Sunday, 30 January 2011

More from Essex…

Another excellent day out with Paul and Jono took in a great range of scarce birds. After a bit of a false start at Goldhanger, where we failed to locate any divers or grebes of note, we returned to Braxted Park to find some Hawfinches. The birds were fairly mobile, moving between tall tree tops just inside the park, but we got good views and counted at least 10 individuals including some very smart males. Just up the road towards Inworth, the regular Red Kite showed very well, first perched and then in flight. It’s clearly an immature bird, with pale tips to the coverts showing as a thin wing bar (see bad photo below), and the breast is a pale creamy colour, rather than the richer russet of an adult. red_kite

Moving on, we headed onto Mersea Island, initially to look through the massed waders on the falling tide. Nothing of note, but lots of challenging flight shot opportunities:


But the real reason we were here was a little further along. News through the week had described a good flock of Lapland Buntings, in a weedy field to the west of the southern end of the causeway. After a bit of legwork, we found the right area and got some decent flight views, counting a minimum of 28 birds – the spectacle of these looping round overhead, giving the characteristic rattle and ‘pew’ calls was superb. Unlike this photo.


By this time, the tide had gone too far out for us to find anything good from West Mersea prom (despite some impressive attempts at stringing Cormorants), so we moved back inland to Abberton. The dozen wild geese were still present from the Layer Breton causeway, and showed well along with up to 8 Smew (3 white nuns and 5 redheads). We also got distant views of a juv Hen Harrier from the Layer de la Haye, looking towards the pumping station, and a Bacon Roll showed well (though briefly).

pinkfeet tundra_beans

Near Abberton Church, we picked up a couple of Corn Bunting in with c20 Yellowhammers (thanks Daryl!), before a final look off East Mersea produced 12 Eider.

Monday, 24 January 2011

Not birds… but an amazing photo!

Taking good photos of a solar eclipse strikes me as a pretty tricky thing to get right – after all, it’s not like you get that many opportunities to practise. However, someone at work today drew my attention to a recent image that’s several cuts above. Take a look:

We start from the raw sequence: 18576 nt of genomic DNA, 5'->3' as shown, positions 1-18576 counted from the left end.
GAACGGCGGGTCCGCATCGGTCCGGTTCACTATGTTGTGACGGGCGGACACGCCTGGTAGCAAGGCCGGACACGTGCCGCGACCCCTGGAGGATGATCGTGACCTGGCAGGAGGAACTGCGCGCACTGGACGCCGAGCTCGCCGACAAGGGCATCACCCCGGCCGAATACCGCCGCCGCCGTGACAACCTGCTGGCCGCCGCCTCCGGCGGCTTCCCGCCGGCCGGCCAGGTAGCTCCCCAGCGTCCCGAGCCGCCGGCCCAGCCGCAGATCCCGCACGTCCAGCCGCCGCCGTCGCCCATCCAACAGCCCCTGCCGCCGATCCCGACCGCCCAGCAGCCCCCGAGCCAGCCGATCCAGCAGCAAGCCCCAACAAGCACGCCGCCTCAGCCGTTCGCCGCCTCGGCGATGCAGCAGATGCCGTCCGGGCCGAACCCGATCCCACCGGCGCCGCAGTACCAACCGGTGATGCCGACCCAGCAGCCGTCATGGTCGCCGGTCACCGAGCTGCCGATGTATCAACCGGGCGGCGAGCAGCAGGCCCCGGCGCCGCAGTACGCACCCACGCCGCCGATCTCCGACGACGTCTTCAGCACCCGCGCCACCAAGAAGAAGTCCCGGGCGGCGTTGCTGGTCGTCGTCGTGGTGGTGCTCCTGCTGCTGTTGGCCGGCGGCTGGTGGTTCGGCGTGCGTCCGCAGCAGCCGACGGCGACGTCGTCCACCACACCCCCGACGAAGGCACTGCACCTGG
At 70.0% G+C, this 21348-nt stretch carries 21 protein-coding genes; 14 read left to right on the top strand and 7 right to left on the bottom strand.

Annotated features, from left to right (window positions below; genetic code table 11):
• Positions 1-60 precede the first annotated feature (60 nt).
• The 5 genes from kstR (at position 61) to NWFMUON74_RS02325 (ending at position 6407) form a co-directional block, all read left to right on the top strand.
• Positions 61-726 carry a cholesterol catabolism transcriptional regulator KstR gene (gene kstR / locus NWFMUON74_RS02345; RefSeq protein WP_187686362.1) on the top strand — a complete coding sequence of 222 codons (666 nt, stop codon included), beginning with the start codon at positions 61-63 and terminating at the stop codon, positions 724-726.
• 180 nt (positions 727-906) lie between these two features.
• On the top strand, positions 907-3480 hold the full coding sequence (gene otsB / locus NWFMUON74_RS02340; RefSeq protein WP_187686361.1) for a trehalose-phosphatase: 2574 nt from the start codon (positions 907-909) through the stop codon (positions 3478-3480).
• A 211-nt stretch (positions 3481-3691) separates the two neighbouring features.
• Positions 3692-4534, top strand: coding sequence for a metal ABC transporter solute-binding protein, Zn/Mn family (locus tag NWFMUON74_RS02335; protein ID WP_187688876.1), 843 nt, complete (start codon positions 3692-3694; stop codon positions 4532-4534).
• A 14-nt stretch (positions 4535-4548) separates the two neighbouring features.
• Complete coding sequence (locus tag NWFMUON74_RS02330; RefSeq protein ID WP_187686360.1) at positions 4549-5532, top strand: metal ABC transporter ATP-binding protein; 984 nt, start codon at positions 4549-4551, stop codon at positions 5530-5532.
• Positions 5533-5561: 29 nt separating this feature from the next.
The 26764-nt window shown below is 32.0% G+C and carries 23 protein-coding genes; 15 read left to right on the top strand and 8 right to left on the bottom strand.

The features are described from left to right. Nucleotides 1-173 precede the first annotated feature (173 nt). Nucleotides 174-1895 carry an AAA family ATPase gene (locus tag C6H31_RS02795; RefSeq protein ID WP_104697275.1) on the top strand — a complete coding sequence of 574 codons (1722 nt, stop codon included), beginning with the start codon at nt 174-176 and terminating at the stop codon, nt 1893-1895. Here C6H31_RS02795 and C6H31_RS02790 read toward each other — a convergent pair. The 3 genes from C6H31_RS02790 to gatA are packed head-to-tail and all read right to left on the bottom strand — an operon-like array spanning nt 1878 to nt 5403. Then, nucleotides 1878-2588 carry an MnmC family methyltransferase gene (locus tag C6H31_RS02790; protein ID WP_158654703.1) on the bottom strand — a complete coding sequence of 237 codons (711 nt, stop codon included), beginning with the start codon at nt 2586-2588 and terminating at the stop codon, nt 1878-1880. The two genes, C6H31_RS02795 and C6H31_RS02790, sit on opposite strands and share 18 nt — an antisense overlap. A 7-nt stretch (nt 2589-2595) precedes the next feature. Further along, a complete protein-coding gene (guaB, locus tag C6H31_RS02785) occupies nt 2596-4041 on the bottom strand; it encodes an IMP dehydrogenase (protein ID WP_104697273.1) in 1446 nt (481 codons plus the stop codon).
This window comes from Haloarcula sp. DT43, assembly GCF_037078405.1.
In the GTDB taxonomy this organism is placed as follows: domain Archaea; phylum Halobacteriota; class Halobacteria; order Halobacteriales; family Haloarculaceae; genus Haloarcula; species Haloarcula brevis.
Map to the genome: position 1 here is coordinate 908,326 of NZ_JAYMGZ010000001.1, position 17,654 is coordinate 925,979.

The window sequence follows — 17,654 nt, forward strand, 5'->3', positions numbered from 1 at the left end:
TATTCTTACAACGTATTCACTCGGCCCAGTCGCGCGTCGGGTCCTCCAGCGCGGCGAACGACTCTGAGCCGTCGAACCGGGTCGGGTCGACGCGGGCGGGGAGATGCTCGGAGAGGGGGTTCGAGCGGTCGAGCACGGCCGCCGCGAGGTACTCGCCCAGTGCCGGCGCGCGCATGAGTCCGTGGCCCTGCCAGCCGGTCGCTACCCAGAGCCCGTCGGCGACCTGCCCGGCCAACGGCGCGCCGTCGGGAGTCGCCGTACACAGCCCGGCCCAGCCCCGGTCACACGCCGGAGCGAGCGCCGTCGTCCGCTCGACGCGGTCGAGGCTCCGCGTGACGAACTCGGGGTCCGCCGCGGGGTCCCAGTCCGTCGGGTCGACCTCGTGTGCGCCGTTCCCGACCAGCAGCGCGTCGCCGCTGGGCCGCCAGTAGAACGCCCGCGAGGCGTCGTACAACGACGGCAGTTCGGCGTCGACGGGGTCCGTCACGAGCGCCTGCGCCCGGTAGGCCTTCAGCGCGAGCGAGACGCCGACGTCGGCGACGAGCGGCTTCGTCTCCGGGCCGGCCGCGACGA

And note that the window of opportunity to get the shot was less than 1 second… M. Legault has got something rather special!

edit: and now, having done a bit more research, it turns out this isn’t the first time! shows the International Space Station in line with the Sun, just as the Space Shuttle Atlantis is about to dock… more like 0.5 seconds opportunity this time. Incredible.

Sunday, 23 January 2011

Lee Valley Bittern

Another rather grey day made photography hard work, but the Bittern was sufficiently large and close to make a reasonable shot possible! I’d like a sunnier day to enable higher shutter speed and lower ISO, but this is a start…


Other birds today included a Swedish ringed Greylag Goose with a Pink-footed friend, some Lesser Redpolls, and a handful of Yellowhammers.

Saturday, 22 January 2011

A few hours in Mid Essex

After a lazy start to the day, I headed out up the A12 toward Tollesbury and the Blackwater Estuary. The weather was occasionally attempting to break out into sunshine, but by the time I reached Rolls Farm it was still rather more gloomy than I’d hoped for, with some drizzle in the air. As the tide came in, it brought with it 5 smart Slavonian Grebes, 4 Eider, and at least 15 Red-breasted Mergansers. Normally, this site is quite reliable for Great Northern Diver in the winter – but not this time, so after a chilly hour’s vigil, I headed back to the car.

Next stop was Abberton Reservoir, where I bumped into Steve G and Andrew T – they’d found a pair of Peregrines perched up near the Layer de la Haye causeway. The female was an absolute monster, really impressive bird. Andrew was telling me that they’ve been seen hunting collaboratively: the male sails off very high, while the female makes a much more obvious move to flush flocks of birds. Having done this, the male then plummets down from its lofty position to make the kill.

After a bit of a chat, we moved round to the Layer Breton causeway, to have a look at the geese. On arrival, a drake Smew was reasonably close, and allowed a few photos:


The geese were an impressive site, numbering 6 Pink-feet, 6 Tundra Beans, and 80+ White-fronts. Not to mention the array of feral Canadas, Greylags and an Egyptian Goose taking scattered seed along the causeway! This Pink-footed Goose came in relatively close, but not for long…

pinkfoot1 pinkfoot2

And here’s a distant shot of some of the White-fronts, with the Tundras just visible at the back.


Finally, I popped in at Braxted Park on the way home. I thought this was a long shot, rather late in the day, but was delighted to find a single Hawfinch perched up high in a tree to the left of the track – superb!